Study shares data on primary care intervention boosting smoking cessation rates
Research from the National Lung Screening Trial suggests that smoking cessation following lung screenings may increase when primary care providers offer counseling and arrange follow-up sessions for patients.
The study examined the rate of delivery of the 5As (ask, advise, assess, assist, and arrange a follow-up) to 3,336 high-risk current or former smokers and its effects of each 5A method on participants’ smoking behavior. The assist method increased an individual’s chances of quitting by 40 percent, and an arranged follow-up session increased chances by 46 percent.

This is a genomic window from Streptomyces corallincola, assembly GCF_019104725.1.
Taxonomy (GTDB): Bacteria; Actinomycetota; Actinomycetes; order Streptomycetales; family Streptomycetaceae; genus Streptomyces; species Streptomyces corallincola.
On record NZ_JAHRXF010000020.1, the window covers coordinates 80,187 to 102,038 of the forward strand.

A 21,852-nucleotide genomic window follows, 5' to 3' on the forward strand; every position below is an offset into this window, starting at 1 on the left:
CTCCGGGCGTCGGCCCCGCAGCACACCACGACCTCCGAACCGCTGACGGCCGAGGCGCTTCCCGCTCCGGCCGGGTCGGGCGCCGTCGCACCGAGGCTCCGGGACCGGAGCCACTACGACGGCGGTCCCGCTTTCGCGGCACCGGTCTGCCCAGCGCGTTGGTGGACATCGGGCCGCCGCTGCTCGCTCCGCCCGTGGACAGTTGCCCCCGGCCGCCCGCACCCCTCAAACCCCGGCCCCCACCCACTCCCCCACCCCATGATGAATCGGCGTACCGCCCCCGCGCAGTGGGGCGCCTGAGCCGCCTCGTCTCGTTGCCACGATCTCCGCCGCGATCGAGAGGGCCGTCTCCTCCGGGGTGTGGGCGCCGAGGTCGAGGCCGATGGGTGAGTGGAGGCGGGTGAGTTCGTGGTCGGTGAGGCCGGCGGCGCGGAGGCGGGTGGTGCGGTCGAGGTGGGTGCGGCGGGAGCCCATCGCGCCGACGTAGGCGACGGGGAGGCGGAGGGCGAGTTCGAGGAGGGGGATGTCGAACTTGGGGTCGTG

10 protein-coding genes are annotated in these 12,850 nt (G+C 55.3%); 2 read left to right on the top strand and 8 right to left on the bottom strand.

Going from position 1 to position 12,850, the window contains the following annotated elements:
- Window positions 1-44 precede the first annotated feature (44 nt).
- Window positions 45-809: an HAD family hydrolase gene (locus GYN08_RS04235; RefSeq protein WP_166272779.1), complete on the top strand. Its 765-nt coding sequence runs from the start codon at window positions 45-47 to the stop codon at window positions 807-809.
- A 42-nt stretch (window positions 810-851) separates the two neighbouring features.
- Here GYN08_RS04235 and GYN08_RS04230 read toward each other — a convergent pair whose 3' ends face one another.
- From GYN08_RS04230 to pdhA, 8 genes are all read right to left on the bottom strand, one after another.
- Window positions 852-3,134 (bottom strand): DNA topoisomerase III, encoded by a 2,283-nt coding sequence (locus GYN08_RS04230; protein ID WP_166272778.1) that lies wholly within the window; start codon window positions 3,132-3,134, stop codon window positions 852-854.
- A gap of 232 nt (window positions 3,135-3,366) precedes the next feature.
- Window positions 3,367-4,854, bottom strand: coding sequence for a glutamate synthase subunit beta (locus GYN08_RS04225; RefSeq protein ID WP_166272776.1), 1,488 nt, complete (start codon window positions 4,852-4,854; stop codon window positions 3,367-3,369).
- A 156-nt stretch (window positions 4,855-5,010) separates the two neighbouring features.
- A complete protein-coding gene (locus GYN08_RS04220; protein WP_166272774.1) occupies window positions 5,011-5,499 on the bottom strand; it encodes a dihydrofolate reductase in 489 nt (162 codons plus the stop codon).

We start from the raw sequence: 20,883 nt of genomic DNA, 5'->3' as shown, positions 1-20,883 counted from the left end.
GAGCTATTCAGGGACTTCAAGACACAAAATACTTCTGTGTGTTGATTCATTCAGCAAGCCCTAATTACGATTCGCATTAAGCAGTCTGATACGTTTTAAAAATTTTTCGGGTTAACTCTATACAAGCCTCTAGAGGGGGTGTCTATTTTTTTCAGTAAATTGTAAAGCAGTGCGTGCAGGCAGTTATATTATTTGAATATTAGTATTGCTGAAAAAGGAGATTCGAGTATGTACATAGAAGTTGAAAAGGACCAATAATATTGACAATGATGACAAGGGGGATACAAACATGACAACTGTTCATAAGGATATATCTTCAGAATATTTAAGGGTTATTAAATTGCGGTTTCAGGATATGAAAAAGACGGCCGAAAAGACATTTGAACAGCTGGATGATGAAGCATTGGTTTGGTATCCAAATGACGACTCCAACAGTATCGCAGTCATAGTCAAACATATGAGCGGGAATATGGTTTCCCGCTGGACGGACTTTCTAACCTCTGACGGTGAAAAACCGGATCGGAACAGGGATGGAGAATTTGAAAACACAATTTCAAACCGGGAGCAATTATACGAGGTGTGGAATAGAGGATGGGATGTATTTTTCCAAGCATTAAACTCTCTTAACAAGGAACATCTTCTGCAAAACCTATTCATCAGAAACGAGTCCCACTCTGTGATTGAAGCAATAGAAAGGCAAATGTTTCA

In their discussion of the results, researchers noted that clinicians need to actively engage in intervention with patients by offering tobacco dependence treatment approaches.